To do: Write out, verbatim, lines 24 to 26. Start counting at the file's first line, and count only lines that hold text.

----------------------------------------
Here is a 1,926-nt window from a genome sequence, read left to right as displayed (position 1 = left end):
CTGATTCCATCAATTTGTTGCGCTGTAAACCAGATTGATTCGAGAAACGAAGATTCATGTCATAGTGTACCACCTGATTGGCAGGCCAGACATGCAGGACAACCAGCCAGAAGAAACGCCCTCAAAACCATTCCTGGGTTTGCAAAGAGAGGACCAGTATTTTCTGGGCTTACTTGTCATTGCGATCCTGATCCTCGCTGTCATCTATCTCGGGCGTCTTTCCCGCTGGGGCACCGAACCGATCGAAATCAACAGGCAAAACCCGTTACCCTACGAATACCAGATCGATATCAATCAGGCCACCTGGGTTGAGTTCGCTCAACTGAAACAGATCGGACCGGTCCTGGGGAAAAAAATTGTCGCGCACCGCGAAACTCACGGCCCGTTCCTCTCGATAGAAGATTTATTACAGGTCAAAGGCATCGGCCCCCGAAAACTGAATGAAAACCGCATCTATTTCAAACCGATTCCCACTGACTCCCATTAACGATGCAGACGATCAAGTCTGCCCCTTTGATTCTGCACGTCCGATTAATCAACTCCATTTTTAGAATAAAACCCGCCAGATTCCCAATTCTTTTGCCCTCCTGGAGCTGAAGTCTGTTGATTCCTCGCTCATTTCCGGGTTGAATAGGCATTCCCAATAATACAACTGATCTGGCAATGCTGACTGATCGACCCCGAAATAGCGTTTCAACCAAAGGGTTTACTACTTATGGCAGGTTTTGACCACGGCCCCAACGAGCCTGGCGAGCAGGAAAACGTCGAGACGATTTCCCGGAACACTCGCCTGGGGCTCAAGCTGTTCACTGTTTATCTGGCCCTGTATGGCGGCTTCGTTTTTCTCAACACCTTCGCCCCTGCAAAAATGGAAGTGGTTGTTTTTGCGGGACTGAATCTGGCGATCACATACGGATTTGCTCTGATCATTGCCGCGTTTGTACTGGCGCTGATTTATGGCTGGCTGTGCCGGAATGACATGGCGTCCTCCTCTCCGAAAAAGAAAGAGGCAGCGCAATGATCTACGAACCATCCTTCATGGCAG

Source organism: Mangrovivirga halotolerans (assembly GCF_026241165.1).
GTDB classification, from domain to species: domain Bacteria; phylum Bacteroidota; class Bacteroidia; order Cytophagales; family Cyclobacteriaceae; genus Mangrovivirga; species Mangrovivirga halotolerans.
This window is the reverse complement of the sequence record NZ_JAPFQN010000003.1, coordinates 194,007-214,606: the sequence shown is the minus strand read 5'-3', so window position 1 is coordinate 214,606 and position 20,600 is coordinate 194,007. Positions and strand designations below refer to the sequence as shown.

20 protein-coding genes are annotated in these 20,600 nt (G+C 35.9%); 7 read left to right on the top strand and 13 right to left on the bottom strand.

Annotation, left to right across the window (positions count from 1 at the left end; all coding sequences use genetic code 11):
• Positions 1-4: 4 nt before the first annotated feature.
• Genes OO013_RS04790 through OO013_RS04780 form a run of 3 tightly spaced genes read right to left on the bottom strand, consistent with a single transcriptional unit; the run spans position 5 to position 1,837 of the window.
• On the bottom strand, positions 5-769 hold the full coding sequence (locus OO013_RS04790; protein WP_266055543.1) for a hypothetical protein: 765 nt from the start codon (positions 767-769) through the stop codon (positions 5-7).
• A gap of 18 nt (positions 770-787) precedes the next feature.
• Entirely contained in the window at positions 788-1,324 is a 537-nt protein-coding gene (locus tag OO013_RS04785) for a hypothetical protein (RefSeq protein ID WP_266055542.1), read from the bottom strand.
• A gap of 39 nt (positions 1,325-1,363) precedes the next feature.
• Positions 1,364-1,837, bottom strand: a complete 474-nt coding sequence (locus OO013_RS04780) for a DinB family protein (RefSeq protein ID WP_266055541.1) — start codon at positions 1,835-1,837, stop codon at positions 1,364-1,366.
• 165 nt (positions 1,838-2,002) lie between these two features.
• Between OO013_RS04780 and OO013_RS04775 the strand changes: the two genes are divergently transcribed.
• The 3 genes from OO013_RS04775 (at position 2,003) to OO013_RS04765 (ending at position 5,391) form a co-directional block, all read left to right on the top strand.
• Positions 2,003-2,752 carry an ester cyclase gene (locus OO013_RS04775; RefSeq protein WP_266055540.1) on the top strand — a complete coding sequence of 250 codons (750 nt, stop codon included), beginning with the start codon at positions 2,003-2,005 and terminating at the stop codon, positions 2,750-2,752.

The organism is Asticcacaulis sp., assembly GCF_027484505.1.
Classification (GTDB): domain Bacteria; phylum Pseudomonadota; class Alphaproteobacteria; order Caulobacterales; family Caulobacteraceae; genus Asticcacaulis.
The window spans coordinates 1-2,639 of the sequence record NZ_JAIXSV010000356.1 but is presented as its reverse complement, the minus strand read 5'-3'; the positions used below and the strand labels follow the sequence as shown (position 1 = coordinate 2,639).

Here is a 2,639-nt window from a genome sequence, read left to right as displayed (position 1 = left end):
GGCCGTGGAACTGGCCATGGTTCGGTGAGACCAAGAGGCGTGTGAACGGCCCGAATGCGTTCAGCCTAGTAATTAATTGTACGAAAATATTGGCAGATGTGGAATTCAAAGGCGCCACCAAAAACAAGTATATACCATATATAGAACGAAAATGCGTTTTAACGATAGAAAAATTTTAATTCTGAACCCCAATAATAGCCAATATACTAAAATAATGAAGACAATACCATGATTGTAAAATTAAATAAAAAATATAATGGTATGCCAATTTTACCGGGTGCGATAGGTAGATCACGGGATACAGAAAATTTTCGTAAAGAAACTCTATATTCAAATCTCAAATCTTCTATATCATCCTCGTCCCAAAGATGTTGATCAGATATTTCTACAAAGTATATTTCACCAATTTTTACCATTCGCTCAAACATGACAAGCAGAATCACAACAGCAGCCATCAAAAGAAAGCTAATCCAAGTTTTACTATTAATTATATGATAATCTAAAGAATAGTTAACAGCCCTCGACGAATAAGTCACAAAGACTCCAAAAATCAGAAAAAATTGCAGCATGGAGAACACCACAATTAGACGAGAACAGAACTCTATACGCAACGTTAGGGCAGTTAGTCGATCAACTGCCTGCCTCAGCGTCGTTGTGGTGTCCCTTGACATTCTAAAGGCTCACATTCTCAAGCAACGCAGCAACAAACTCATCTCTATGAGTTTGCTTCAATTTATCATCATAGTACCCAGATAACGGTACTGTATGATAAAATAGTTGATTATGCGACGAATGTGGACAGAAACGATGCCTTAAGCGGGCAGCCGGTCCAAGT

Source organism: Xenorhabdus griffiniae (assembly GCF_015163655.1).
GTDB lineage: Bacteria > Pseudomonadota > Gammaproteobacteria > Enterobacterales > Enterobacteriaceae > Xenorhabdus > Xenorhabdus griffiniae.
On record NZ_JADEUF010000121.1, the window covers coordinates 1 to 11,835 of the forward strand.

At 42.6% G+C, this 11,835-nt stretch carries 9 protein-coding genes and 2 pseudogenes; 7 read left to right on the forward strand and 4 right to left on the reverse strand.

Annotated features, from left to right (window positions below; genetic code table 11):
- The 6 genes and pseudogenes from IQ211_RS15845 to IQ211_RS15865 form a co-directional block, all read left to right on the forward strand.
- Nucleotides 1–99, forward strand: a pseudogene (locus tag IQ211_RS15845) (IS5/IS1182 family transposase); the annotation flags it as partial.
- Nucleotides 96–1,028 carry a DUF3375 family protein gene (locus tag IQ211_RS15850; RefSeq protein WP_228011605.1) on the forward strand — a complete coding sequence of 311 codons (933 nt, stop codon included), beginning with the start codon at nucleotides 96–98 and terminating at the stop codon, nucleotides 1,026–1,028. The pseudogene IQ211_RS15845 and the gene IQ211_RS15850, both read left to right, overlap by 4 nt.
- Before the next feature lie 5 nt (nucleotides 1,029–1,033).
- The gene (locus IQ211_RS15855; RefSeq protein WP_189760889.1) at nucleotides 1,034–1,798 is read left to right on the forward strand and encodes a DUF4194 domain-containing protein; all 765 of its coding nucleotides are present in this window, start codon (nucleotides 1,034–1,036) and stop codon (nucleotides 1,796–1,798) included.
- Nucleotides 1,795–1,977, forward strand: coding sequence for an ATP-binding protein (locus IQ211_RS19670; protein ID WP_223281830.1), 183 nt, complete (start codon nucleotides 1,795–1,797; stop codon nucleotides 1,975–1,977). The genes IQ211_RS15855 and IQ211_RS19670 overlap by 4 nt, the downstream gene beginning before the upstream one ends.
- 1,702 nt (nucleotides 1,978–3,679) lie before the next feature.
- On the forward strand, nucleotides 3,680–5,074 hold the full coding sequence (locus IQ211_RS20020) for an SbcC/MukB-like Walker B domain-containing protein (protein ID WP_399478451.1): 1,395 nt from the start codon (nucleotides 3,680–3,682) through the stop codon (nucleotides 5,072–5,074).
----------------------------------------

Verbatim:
Source organism: Xenorhabdus griffiniae (assembly GCF_015163655.1).
GTDB lineage: Bacteria > Pseudomonadota > Gammaproteobacteria > Enterobacterales > Enterobacteriaceae > Xenorhabdus > Xenorhabdus griffiniae.
On record NZ_JADEUF010000121.1, the window covers coordinates 1 to 11,835 of the forward strand.